As Carbonfund.org is greatly excited about the validation of our Purus Project, the first ever REDD+ project in the State of Acre, to achieve dual-validation to the Verified Carbon Standard (VCS) and the Climate, Community and Biodiversity Standard (CCBS) with Gold Distinction, it is important to also understand the potential broader implications of the Purus Project as it attempts to set the framework for potential REDD+ project inclusion into Phase 2 of the California Emissions Trading Scheme (ETS) providing a confidence boost for the development of broader REDD+ projects around the globe.

Back in November, the State of California launched its first auction for Phase 1 of their ETS from 2013 to 2014.

California’s AB-32, also known as the Global Warming Solutions Act, regulates more than 300 facilities emitting over 25,000 metric tonnes of CO2 each year with a plan to reduce GHG emissions to 427 million metric tonnes of carbon dioxide equivalent emissions (MMTCO2e) by 2020 from the baseline of 507 MMTCO2e. 

The State of California plans to allow emitters to cover a portion of their compliance obligations with offset credits. In Phase 1 of the program, these credits could come from projects in the United States that reduce emissions in the following sectors of: national forestry, urban forestry, ozone depleting substances and agricultural methane.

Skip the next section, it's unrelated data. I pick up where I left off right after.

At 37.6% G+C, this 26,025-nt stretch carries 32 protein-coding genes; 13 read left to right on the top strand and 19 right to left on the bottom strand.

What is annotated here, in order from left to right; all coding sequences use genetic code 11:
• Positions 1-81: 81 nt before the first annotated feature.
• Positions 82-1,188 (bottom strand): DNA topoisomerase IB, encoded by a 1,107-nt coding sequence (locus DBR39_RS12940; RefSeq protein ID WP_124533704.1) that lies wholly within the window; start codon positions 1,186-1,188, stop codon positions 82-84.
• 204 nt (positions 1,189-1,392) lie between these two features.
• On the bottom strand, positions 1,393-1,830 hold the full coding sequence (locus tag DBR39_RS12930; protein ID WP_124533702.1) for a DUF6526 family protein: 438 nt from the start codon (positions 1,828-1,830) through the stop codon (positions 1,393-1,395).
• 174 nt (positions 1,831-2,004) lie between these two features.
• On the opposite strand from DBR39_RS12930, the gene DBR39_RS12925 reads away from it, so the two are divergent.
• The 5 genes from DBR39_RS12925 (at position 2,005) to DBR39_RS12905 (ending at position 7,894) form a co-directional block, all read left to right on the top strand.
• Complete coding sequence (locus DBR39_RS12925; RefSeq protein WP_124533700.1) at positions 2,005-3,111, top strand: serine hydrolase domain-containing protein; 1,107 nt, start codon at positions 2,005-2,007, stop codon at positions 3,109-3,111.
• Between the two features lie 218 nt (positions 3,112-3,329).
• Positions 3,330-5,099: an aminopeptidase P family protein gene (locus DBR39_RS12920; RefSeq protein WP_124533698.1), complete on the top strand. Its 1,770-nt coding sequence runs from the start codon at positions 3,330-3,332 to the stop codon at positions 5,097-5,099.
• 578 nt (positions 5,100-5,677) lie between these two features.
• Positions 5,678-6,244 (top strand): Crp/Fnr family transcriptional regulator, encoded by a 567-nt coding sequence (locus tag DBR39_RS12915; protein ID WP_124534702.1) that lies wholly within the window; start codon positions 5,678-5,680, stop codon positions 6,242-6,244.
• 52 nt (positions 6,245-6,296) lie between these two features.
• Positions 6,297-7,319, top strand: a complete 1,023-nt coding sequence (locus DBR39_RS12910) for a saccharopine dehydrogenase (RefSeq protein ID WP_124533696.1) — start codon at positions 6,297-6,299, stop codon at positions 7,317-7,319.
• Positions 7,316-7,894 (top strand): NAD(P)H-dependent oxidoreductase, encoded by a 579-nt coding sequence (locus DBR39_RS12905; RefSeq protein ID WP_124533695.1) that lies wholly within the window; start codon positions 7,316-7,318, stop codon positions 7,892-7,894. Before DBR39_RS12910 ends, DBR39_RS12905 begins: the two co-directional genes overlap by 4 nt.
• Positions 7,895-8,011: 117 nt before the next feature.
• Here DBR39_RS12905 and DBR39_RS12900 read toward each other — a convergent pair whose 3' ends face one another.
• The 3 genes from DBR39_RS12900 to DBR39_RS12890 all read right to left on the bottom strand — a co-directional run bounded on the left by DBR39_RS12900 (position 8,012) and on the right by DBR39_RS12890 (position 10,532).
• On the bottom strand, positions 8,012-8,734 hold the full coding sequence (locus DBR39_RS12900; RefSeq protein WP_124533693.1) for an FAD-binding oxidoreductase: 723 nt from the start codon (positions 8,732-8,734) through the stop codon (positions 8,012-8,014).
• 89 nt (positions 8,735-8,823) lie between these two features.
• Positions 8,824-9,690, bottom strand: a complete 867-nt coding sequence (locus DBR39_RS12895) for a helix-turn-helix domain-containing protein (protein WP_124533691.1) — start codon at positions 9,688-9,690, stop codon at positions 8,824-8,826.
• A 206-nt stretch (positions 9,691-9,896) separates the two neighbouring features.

However, in Phase 2, commencing in 2015, we are hopeful that the scheme will allow offsets from REDD+ projects in Acre, Brazil, as the State of Acre has a signed memoranda of understanding (MOU) with the State of California, attempting to work this out. At this time, it is still unclear how the program will work.

 If California accepts REDD+projects into the marketplace, it is possible for the Purus Project to be the first project leading the way for broader investment being placed into this forest protection and payment for ecosystem service projects.

Though there are still several prominent steps toward REDD+ inclusion into the California ETS, we will continue to create the best possible projects we can to protect these rainforests and its biodiversity while enhancing the lives of local communities. 

Published in carbonfree blog